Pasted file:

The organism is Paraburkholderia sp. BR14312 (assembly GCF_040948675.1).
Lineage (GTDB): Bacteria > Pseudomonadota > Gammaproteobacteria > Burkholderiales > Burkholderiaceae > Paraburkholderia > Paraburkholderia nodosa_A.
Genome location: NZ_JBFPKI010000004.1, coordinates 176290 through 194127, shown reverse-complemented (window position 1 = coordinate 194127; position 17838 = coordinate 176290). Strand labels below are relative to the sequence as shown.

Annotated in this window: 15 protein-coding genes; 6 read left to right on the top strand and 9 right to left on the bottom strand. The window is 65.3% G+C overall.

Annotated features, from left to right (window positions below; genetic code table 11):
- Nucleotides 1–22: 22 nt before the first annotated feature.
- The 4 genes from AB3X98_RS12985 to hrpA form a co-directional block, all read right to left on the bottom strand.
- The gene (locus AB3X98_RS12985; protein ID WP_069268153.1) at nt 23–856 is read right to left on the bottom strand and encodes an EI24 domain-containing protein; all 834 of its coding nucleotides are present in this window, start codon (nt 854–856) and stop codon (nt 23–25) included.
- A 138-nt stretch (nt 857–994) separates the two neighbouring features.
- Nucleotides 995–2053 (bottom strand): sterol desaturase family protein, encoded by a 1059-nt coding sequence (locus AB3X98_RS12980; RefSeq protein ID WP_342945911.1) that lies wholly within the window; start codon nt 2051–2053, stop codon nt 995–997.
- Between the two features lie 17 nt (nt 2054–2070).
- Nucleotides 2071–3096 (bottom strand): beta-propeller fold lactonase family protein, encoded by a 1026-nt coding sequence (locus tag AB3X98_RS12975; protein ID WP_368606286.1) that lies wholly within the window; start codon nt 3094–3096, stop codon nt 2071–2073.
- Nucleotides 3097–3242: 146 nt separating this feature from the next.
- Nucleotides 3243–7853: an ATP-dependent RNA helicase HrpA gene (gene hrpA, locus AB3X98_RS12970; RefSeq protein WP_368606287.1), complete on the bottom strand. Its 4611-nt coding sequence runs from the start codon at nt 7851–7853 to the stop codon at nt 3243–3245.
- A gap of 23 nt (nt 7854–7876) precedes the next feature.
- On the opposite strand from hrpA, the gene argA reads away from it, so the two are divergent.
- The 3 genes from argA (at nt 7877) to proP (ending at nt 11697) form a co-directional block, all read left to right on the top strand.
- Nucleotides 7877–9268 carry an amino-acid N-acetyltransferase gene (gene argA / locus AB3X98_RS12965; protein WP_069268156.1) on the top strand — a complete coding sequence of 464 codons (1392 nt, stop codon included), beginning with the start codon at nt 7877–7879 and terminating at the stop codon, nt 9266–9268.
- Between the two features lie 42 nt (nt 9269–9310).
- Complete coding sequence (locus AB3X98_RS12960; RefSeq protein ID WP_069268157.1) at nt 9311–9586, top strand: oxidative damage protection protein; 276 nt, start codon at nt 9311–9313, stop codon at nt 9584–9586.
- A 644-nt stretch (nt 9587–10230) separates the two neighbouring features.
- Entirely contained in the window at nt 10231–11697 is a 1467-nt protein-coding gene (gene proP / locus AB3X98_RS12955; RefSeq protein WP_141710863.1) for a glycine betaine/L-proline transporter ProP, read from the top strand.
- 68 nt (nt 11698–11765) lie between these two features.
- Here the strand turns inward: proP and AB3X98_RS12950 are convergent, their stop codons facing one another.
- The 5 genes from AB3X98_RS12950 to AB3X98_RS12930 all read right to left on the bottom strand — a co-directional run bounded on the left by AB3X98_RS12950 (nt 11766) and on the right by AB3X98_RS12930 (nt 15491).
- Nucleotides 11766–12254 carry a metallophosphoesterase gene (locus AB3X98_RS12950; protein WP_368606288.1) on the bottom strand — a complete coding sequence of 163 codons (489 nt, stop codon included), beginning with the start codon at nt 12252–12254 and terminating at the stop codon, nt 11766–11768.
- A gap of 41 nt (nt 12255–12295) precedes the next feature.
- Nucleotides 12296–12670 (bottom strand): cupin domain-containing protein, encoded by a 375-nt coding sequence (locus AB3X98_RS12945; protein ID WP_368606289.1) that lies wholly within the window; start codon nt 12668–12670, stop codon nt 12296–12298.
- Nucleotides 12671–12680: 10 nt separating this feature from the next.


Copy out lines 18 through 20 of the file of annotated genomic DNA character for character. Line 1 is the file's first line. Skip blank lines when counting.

- Nucleotides 7877–9268 carry an amino-acid N-acetyltransferase gene (gene argA / locus AB3X98_RS12965; protein WP_069268156.1) on the top strand — a complete coding sequence of 464 codons (1392 nt, stop codon included), beginning with the start codon at nt 7877–7879 and terminating at the stop codon, nt 9266–9268.
- Between the two features lie 42 nt (nt 9269–9310).
- Complete coding sequence (locus AB3X98_RS12960; RefSeq protein ID WP_069268157.1) at nt 9311–9586, top strand: oxidative damage protection protein; 276 nt, start codon at nt 9311–9313, stop codon at nt 9584–9586.